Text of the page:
Time to get greedy with these battered small-cap stocks?

Updated: 
Character Group

While the FTSE 100 index continues to flirt with new highs, the past few weeks haven't been quite so kind to some small-cap investors. That further underlines the importance of evaluating your attitude to risk before hunting for promising companies lower down the market spectrum.

But should recent falls in international toy distributor Character(LSE: CCT) and marketing group System 1(LSE: SYS1) be regarded as a warning to stay away, or an opportunity to get involved? Here's my take.

Devoid of character?

Having traded as high as 540p at the start of September, shares in Malden-based Character have since lost 30% of their value, driven partly the bankruptcy of Toys R Us in the US and Canada, but also by the company's international customers becoming increasingly careful with their cash.

Last week's trading update seems to have stabilised things for the time being. The company reiterated that is had witnessed a "solidfinish" to the 2017 financial year with underlying pre-tax profit expected to meet market estimates. Moreover, sales in the UK remain comparable with those of last year and similar to trends witnessed in the toy industry in general.  

So long as investors are able to look beyond the short term, the outlook doesn't look too bad either. While Character's management already believes that the company will perform "significantlybelow" previous market estimates over the next year, a return to growth on the back of new product launches is expected in H2 2018, even if the full effect of this reversal won't be seen in the numbers until the 2018/19 financial year.

Right now, you can pick up shares in the £82m cap on a bargain-basement valuation of just eight times predicted earnings. That looks a seriously good deal for a business boasting consistently high returns on capital, no debt, and a chunky, fully-covered 4.6% yield.

Big faller

Character's investors will no doubt sympathise with the owners of  System 1, formerly known as Brainjuicer. Following a number of concerning updates, the latter's shares have now halved in value since momentarily breaching the £10 mark in May.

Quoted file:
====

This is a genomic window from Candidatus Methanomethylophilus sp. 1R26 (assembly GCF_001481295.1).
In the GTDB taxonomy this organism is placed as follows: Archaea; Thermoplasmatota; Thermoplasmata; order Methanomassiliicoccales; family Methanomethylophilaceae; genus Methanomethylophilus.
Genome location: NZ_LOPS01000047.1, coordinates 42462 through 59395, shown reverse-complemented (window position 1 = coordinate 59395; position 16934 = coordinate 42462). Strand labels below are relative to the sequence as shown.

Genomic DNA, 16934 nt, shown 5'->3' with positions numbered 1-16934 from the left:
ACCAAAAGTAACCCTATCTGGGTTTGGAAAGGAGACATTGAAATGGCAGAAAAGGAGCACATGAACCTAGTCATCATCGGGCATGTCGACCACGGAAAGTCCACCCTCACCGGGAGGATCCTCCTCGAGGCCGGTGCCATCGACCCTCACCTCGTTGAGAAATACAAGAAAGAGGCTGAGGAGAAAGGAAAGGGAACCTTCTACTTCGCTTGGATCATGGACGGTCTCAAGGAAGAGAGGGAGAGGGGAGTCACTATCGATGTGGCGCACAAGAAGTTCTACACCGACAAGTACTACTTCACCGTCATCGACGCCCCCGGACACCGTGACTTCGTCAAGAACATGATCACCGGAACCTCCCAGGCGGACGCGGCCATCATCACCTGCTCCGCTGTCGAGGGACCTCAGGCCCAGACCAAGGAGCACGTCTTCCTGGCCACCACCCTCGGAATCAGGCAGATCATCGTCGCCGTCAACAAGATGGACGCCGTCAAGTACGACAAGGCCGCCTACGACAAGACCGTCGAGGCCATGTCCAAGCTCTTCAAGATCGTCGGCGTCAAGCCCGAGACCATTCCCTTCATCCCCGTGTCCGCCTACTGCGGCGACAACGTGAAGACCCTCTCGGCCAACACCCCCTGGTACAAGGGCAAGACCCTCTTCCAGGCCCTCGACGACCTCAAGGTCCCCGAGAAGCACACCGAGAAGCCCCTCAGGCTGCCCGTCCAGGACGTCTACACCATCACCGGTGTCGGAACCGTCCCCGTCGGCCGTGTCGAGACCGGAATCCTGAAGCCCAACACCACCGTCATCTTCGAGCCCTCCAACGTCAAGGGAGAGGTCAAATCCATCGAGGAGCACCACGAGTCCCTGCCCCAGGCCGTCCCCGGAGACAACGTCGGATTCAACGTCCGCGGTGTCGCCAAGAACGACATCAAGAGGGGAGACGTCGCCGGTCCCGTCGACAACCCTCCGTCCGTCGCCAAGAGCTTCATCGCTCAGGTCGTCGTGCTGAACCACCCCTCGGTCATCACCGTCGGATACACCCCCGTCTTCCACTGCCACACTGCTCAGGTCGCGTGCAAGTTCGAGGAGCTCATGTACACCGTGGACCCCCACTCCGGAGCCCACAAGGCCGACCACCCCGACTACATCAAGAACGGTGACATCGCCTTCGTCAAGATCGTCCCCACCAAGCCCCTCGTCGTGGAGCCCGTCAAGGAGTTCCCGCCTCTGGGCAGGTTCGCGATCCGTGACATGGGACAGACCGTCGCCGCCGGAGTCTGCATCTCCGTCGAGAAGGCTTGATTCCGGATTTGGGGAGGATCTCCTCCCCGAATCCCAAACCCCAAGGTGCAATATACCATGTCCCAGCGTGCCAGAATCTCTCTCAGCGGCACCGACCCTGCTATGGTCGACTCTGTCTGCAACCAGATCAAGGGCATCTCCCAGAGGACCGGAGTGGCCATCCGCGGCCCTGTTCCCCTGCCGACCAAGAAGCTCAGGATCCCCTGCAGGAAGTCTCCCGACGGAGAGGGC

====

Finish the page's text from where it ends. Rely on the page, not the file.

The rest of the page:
Perhaps unsurprisingly, last Monday's six-month trading statement appears to have done little to attract investors back to the stock. Confirmation was given that H1 trading had been "slower than expected" after a significant reduction in spending by some of its clients. Indeed, pre-tax profit from the first half is now expected to be around £800,000 - over 70% less than that achieved over the same period in 2016. Factor in reports that the company's market has become increasingly more competitive and it's not surprising that System 1's management remains "cautious" on the outlook for the rest of the financial year, citing a "usual lack of revenue visibility".

With so much uncertainty around and the stock still trading at 17 times forecast earnings, it would appear many market participants are waiting for signs of improvement before making a move. Next week's interim results will certainly make for interesting reading.

In the meantime, it's worth remembering just how well System 1 has performed over the years. Like Character, it's consistently generated high returns on the money it invests and boasts a net cash position. Free cashflow is excellent. And while its growth status means that System 1 offers little attraction to income hunters, its nine-year dividend growth streak isn't to be sniffed at.

The company remains on my watchlist.

Buy the dips

Buying quality stocks on temporarily depressed prices is just one way of substantially increasing your wealth over the long term.

For more hints and tips on how you can increase your chances of leaving the stock market far richer than when you entered, simply download ten steps to making a million in the market - a special wealth-generating report from the Motley Fool's analysts.

Click here for your copy. It's totally free and comes with no obligation.

Paul Summers has no position in any of the shares mentioned. The Motley Fool UK has no position in any of the shares mentioned. Views expressed on the companies mentioned in this article are those of the writer and therefore may differ from the official recommendations we make in our subscription services such as Share Advisor, Hidden Winners and Pro. Here at The Motley Fool we believe that considering a diverse range of insights makes us better investors.


SPONSORED FINANCIAL CONTENT